• YGENERAL TAGGING OF NEW TECHNOLOGICAL DEVELOPMENTS; GENERAL TAGGING OF CROSS-SECTIONAL TECHNOLOGIES SPANNING OVER SEVERAL SECTIONS OF THE IPC; TECHNICAL SUBJECTS COVERED BY FORMER USPC CROSS-REFERENCE ART COLLECTIONS [XRACs] AND DIGESTS
    • Y02TECHNOLOGIES OR APPLICATIONS FOR MITIGATION OR ADAPTATION AGAINST CLIMATE CHANGE
    • Y02PCLIMATE CHANGE MITIGATION TECHNOLOGIES IN THE PRODUCTION OR PROCESSING OF GOODS
    • Y02P20/00Technologies relating to chemical industry
    • Y02P20/10General improvement of production processes causing greenhouse gases [GHG] emissions
    • Y02P20/14Reagents; Educts; Products
    • Y02P20/141Feedstock
    • Y02P20/145Feedstock the feedstock being materials of biological origin
    • YGENERAL TAGGING OF NEW TECHNOLOGICAL DEVELOPMENTS; GENERAL TAGGING OF CROSS-SECTIONAL TECHNOLOGIES SPANNING OVER SEVERAL SECTIONS OF THE IPC; TECHNICAL SUBJECTS COVERED BY FORMER USPC CROSS-REFERENCE ART COLLECTIONS [XRACs] AND DIGESTS
    • Y02TECHNOLOGIES OR APPLICATIONS FOR MITIGATION OR ADAPTATION AGAINST CLIMATE CHANGE
    • Y02WCLIMATE CHANGE MITIGATION TECHNOLOGIES RELATED TO WASTEWATER TREATMENT OR WASTE MANAGEMENT
    • Y02W30/00Technologies for solid waste management
    • Y02W30/40Bio-organic fraction processing; Production of fertilisers from the organic fraction of waste or refuse
    • Y02W30/43Aerobic fermentation, e.g. composting
    • YGENERAL TAGGING OF NEW TECHNOLOGICAL DEVELOPMENTS; GENERAL TAGGING OF CROSS-SECTIONAL TECHNOLOGIES SPANNING OVER SEVERAL SECTIONS OF THE IPC; TECHNICAL SUBJECTS COVERED BY FORMER USPC CROSS-REFERENCE ART COLLECTIONS [XRACs] AND DIGESTS
    • Y02TECHNOLOGIES OR APPLICATIONS FOR MITIGATION OR ADAPTATION AGAINST CLIMATE CHANGE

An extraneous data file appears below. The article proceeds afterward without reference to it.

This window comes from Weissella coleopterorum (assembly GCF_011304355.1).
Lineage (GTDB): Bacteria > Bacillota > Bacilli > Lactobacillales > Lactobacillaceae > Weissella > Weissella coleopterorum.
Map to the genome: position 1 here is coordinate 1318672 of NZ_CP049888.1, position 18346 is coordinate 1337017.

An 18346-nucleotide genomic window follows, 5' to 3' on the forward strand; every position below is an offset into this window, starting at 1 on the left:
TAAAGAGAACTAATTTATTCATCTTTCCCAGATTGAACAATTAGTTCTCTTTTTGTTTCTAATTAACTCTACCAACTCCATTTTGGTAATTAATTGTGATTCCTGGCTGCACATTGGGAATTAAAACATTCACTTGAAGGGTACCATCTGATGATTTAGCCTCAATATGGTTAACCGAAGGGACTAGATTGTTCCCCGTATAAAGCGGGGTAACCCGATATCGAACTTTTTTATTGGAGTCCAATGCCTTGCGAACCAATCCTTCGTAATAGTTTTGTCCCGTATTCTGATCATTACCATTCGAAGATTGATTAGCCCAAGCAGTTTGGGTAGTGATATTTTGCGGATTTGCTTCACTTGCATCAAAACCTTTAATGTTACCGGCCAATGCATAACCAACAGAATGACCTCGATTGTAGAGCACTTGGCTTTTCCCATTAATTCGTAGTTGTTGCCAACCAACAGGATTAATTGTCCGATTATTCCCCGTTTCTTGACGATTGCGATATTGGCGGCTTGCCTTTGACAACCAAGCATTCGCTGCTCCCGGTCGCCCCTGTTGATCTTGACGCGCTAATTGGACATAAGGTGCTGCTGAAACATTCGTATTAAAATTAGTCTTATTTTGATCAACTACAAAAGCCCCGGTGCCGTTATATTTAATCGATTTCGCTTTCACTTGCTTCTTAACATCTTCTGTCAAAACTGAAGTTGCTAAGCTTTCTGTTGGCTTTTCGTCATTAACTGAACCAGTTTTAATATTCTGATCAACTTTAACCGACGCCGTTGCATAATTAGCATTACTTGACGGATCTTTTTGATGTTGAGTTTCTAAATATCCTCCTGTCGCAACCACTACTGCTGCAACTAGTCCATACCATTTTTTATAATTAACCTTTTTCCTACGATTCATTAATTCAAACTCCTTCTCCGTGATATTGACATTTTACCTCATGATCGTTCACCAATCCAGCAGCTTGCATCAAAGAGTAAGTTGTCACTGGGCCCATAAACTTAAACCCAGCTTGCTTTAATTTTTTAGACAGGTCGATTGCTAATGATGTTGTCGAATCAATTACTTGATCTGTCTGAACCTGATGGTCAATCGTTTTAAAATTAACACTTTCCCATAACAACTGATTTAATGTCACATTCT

• Y02WCLIMATE CHANGE MITIGATION TECHNOLOGIES RELATED TO WASTEWATER TREATMENT OR WASTE MANAGEMENT
    • Y02W30/00Technologies for solid waste management
    • Y02W30/40Bio-organic fraction processing; Production of fertilisers from the organic fraction of waste or refuse
    • Y02W30/47Anaerobic fermentation, e.g. methanation combined with capture, recycling or flaring

Description

J. R SN ELI.

Dec. l2,l 1967 METHOD AND APPARATUS FOR THE AEROBIC COMPOSTING` OF' ORGANIC WASTE MATERIAL Sheets-Sheet 1 Filed Oct. 20,` 1964 wwf f INVENTOR.

rllill .JOHN` R; SNELL Y (l). ,da-Lp ATTORNEY M..\....................w....,.m

Dec. 12,; `1967 J. la. sNx-:LL

METHOD AND APPARATUS FOR THE AEROBIC COMPOSTING` 0F 1 ORGANIC WASTE MATERIAL Filed Oct. 20, 1964 3 Sheets-Sheet 2` plllllh H H Hllll Il |||l.

QnlllllllllllllihcUIll rFlG. 7 mvENToR,

JoHN R. snr-:LL

KM u). M ATTORNEY` IF l G. 6

R. SNELL. 3,357,81211 S FOR THEAEROBIC COMPOSTING IC WASTE MATERIAL .UN JT A A G R R A O n1 P F A O D N An D H T E M Dec.`12; 1967 E Sheets-Sheet Filed Oct. 20. 1964 INVENTOR JOHN RQSNELL` BY 8MM ALM ATTORNEY nited? States Patent @Office METIHD AND APPARATUS `FOR STHE `ifIEllOBIC ABSTRACT F `THE DISCDSURE This invention relates generally to the composting or conversion by decomposition of organic: waste material such as garbage, sewage sludges, industrial or agricultural wastes and other refuseto yield a clean, easilyhandled and useful compost product. More particularly, the invention is concerned with improved ways and means for rapidly and effectively composting organic Waste materials to yield a product suitable for use as a fertilizer or soil conditioner.